Georgia reinstates Medicaid for thousands kicked off by mistake

Georgia public health agencies are currently undertaking Medicaid redeterminations for just shy of 3 million people and have until next year to complete them. (Sofi Gratas/GPB News)

Georgia is one of 30 states that was flagged by the federal Centers for Medicare and Medicaid Services late last month for its improper handling of automatic renewals, as the state continues to reevaluate eligibility under Medicaid and the Children’s Health Insurance Program.

During Medicaid unwinding, automatic renewals, also known as ex parte renewals, are supposed to make it easier for eligible people to keep their Medicaid by allowing agencies to use existing income and demographic information to determine people’s eligibility.

It’s one of several waivers states can apply to their unwinding plan. Read more about Georgia’s adopted waivers here.

But by mid-September, an error in this process removed Medicaid coverage from almost 18,000 adults and kids in Georgia, according to the Department of Community Health. They’ve since had that coverage reinstated, DCH said, with assistance from CMS.

Other states saw as many as 100,000 people affected by noncompliance with guidelines for automatic renewals.

Here’s what happened

States are supposed to assess people’s Medicaid and CHIP eligibility at an individual level. By doing so, public health agencies can ensure that only those no longer eligible for the health insurance programs have their coverage rescinded.

Instead, the 30 states flagged by CMS have or had been conducting renewals at a household level. That resulted in some family members losing coverage even if they could have maintained it through automatic renewals, simply because others didn’t turn in the right information.

“It is something that we’re very concerned about, because ex parte renewals are the best way to help families renew their coverage, it’s the least burdensome route for families,” said Brittney Newton, senior policy analyst for Voices for Georgia’s Children.

Georgia’s U.S. senators and other congressional members expressed their concerns about the issue too, in a letter sent to Secretary Xaviar Becerra of the Department of Health and Human Services and CMS Administrator, Chiquita Brooks-LaSure.

Ongoing challenges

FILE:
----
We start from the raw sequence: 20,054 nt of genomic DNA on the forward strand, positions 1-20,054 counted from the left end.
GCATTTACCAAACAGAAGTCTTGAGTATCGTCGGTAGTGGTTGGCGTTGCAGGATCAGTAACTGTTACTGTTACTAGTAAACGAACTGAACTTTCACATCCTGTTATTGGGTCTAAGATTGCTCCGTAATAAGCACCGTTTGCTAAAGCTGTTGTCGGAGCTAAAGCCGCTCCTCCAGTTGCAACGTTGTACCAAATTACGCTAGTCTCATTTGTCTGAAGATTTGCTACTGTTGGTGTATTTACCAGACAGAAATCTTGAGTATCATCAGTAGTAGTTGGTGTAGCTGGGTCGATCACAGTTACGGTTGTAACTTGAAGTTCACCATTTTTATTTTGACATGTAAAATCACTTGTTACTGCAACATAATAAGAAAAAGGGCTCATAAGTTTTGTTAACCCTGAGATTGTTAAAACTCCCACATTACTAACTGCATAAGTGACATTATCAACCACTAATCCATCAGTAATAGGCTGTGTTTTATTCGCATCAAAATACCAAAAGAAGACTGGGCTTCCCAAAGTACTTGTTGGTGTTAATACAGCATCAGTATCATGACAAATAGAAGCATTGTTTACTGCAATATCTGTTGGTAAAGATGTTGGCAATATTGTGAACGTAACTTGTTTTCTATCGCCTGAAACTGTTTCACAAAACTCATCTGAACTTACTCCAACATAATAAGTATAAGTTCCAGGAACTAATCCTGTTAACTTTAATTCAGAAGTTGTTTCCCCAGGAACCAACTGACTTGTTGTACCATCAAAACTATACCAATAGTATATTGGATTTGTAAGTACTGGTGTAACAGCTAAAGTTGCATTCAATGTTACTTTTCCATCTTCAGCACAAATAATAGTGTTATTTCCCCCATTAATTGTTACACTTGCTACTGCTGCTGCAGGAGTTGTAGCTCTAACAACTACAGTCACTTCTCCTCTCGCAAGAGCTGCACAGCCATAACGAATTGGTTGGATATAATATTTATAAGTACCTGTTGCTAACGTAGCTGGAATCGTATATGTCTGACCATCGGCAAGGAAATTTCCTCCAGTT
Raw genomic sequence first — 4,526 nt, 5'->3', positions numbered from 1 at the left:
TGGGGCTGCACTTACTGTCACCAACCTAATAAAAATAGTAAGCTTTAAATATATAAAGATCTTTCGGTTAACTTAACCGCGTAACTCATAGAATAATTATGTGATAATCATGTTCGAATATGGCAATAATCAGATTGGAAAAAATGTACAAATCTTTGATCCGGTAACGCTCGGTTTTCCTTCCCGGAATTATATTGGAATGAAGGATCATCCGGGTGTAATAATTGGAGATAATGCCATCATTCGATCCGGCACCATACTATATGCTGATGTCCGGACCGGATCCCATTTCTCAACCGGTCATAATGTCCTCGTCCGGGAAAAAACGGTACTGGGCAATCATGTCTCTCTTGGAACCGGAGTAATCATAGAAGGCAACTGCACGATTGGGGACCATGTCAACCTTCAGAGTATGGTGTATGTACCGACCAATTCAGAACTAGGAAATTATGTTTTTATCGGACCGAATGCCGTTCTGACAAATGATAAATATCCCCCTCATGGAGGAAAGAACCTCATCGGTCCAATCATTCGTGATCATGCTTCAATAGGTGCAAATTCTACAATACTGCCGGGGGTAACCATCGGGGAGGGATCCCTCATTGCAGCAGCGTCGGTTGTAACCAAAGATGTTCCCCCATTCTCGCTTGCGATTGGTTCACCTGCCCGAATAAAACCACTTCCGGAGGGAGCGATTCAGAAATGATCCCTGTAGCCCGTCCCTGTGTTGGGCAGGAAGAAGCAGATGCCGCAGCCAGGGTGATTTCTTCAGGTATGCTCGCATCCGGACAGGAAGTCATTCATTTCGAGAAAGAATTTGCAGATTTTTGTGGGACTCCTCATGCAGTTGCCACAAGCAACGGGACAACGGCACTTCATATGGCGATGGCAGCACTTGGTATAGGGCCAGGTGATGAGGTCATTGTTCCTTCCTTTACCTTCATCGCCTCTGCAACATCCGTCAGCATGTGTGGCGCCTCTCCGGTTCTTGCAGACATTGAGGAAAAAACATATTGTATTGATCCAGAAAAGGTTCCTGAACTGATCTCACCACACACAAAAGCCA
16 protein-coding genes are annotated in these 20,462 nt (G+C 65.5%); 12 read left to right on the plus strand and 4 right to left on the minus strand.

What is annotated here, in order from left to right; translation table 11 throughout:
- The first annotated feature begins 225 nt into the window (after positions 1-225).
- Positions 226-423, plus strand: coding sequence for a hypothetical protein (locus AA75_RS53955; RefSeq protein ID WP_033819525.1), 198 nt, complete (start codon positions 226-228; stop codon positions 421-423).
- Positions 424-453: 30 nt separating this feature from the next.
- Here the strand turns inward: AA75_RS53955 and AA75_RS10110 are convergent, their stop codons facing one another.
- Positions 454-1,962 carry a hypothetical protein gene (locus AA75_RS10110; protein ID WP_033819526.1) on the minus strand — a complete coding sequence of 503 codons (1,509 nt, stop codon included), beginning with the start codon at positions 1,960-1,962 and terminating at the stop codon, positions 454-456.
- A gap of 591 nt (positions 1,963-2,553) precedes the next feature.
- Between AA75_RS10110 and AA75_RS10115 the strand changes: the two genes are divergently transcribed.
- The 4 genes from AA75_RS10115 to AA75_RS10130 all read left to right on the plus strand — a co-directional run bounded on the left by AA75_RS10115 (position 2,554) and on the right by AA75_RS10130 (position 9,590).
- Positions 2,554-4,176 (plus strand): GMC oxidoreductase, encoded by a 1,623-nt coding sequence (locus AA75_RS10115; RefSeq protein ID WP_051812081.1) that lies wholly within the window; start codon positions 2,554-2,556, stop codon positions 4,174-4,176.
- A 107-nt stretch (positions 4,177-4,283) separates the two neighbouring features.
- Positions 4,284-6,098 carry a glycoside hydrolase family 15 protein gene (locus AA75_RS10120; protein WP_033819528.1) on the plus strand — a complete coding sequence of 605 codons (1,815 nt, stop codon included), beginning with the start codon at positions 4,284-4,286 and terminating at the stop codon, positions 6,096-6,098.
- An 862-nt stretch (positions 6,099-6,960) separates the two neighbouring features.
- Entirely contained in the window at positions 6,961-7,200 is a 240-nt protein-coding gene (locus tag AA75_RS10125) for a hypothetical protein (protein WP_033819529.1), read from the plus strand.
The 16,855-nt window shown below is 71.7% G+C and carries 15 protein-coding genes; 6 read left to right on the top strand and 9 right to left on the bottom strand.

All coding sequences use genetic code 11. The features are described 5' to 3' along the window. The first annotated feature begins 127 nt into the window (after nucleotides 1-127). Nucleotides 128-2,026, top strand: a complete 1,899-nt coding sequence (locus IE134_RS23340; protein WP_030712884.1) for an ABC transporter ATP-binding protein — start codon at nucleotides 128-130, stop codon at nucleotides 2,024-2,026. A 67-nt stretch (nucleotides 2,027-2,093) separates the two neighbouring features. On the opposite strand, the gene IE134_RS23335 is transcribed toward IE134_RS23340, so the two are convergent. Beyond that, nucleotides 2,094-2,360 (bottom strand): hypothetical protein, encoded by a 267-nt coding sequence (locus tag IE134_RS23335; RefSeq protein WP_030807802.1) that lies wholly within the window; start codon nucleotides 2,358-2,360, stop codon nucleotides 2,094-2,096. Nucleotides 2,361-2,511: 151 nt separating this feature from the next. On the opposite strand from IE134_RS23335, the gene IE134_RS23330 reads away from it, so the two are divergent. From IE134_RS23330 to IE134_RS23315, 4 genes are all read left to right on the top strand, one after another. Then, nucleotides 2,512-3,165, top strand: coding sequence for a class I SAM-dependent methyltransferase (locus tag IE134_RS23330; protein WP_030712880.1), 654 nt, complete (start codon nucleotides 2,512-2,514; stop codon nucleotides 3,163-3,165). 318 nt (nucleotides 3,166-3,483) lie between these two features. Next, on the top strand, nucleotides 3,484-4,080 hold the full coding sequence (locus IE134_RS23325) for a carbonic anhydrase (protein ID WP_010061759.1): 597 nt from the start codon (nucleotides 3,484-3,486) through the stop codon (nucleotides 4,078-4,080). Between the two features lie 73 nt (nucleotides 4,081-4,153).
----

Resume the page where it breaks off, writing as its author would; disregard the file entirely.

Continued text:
Nationally and in Georgia, far more people have been renewed through the ex parte process rather than by turning in renewal forms.

Still, since early on, the unwinding process has proved confusing for many people.

Newton said it still is. Many families she’s heard from aren’t aware they’ve lost coverage until they need it.

“Sometimes they’ll go to refill a prescription or go to the doctor, and then that’s when they find out that they no longer have coverage,” Newton said.

Those who do lose coverage but are still eligible have 90 days to reach out to the state. Georgia also has an appeals process for people who feel they’ve been wrongly denied coverage.

Since the start of Medicaid unwinding in Georgia, almost three times as many people have lost their health insurance coverage in Georgia because of procedural reasons rather than changes in eligibility.

“The issue is just the volume,” said Sheryl-Anne Murray, vice president of Market Operations for CareSource, one of three primary Medicaid providers in Georgia.

But while the volume of people going through redetermination is one thing — just shy of 3 million people in Georgia are expected to go through redeterminations — barriers to reaching those in rural areas or those without stable housing is another, Murray said.

“We’re pushing, pushing, pushing the information out there, text messages, phone calls, emails, advertisements,” Murray said. “We’re pushing to make sure members are aware of this and they need to act.”

This article comes to Now Habersham through a news partnership with GPB News

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